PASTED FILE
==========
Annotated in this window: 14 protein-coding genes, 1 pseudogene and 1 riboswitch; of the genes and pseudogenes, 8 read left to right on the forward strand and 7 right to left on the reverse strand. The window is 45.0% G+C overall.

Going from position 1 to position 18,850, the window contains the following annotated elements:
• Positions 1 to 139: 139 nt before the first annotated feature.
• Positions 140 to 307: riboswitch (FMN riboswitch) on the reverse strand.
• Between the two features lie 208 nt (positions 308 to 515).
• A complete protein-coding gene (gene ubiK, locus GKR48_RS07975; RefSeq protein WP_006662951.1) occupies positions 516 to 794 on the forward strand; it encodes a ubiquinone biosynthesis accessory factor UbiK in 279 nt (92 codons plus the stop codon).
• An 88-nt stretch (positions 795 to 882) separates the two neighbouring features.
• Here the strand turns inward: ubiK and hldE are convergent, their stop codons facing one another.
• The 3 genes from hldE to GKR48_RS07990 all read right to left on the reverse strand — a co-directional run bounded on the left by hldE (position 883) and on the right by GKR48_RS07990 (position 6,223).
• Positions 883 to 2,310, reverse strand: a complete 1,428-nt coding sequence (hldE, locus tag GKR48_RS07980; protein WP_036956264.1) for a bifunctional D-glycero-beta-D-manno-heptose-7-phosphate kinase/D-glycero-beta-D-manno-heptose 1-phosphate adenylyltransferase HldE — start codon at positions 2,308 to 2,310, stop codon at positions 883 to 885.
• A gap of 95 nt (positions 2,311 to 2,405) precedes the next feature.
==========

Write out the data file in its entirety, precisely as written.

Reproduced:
Annotated in this window: 14 protein-coding genes, 1 pseudogene and 1 riboswitch; of the genes and pseudogenes, 8 read left to right on the forward strand and 7 right to left on the reverse strand. The window is 45.0% G+C overall.

Going from position 1 to position 18,850, the window contains the following annotated elements:
• Positions 1 to 139: 139 nt before the first annotated feature.
• Positions 140 to 307: riboswitch (FMN riboswitch) on the reverse strand.
• Between the two features lie 208 nt (positions 308 to 515).
• A complete protein-coding gene (gene ubiK, locus GKR48_RS07975; RefSeq protein WP_006662951.1) occupies positions 516 to 794 on the forward strand; it encodes a ubiquinone biosynthesis accessory factor UbiK in 279 nt (92 codons plus the stop codon).
• An 88-nt stretch (positions 795 to 882) separates the two neighbouring features.
• Here the strand turns inward: ubiK and hldE are convergent, their stop codons facing one another.
• The 3 genes from hldE to GKR48_RS07990 all read right to left on the reverse strand — a co-directional run bounded on the left by hldE (position 883) and on the right by GKR48_RS07990 (position 6,223).
• Positions 883 to 2,310, reverse strand: a complete 1,428-nt coding sequence (hldE, locus tag GKR48_RS07980; protein WP_036956264.1) for a bifunctional D-glycero-beta-D-manno-heptose-7-phosphate kinase/D-glycero-beta-D-manno-heptose 1-phosphate adenylyltransferase HldE — start codon at positions 2,308 to 2,310, stop codon at positions 883 to 885.
• A gap of 95 nt (positions 2,311 to 2,405) precedes the next feature.